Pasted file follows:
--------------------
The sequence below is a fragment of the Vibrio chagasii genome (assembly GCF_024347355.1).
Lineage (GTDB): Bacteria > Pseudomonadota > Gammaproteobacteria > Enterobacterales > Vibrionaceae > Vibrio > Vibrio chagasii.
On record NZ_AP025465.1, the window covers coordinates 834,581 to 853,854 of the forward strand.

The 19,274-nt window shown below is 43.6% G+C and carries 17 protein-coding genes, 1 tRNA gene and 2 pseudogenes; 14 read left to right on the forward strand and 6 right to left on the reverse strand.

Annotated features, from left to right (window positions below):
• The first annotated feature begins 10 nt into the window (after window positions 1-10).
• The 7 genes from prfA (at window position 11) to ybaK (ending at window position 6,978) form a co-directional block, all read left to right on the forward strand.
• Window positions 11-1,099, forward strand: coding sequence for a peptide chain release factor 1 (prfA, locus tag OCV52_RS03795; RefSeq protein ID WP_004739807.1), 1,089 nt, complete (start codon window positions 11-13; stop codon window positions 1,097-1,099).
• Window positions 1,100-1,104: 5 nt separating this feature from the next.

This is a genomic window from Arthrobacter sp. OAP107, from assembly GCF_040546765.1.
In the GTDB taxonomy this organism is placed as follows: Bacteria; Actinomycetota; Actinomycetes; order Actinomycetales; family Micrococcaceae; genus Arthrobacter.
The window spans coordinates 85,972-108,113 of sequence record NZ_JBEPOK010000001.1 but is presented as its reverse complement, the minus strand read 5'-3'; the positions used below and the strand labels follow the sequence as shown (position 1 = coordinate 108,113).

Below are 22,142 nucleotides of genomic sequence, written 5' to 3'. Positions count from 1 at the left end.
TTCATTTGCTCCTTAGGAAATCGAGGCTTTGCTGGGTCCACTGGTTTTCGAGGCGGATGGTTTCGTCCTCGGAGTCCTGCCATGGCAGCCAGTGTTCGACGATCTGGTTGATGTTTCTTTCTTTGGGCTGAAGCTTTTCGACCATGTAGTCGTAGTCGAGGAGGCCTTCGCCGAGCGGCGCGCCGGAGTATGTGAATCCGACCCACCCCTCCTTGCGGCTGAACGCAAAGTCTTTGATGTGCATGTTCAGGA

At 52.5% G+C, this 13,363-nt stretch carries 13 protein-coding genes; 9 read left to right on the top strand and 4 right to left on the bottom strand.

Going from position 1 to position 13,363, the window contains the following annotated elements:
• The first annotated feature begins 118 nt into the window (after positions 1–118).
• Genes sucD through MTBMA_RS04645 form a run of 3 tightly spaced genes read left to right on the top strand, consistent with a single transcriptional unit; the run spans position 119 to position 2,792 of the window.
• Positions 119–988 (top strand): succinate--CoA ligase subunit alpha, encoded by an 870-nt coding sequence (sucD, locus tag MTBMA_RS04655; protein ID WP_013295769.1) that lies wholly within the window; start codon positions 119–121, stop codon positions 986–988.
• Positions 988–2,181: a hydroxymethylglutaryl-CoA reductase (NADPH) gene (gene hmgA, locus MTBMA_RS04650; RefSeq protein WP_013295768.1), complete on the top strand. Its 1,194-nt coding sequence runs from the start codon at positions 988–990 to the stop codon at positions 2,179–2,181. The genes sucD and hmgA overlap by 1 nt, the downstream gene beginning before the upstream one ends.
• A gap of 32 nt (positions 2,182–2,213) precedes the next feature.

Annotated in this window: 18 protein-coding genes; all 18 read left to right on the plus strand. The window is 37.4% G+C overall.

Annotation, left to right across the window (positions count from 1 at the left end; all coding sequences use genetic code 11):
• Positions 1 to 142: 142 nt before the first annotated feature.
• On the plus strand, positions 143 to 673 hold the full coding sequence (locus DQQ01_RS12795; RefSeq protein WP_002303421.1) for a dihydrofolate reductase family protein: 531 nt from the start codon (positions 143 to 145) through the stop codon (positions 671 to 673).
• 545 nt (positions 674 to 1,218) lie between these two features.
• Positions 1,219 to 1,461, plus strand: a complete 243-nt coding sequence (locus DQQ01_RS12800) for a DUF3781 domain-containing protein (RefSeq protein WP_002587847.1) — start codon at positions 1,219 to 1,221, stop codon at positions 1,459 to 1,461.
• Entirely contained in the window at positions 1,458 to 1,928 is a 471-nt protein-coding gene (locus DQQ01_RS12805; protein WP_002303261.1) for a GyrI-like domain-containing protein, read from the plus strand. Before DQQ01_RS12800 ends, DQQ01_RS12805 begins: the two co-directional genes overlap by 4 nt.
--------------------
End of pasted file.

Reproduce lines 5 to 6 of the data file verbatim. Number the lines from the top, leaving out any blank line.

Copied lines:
Annotated features, from left to right (window positions below):
• The first annotated feature begins 10 nt into the window (after window positions 1-10).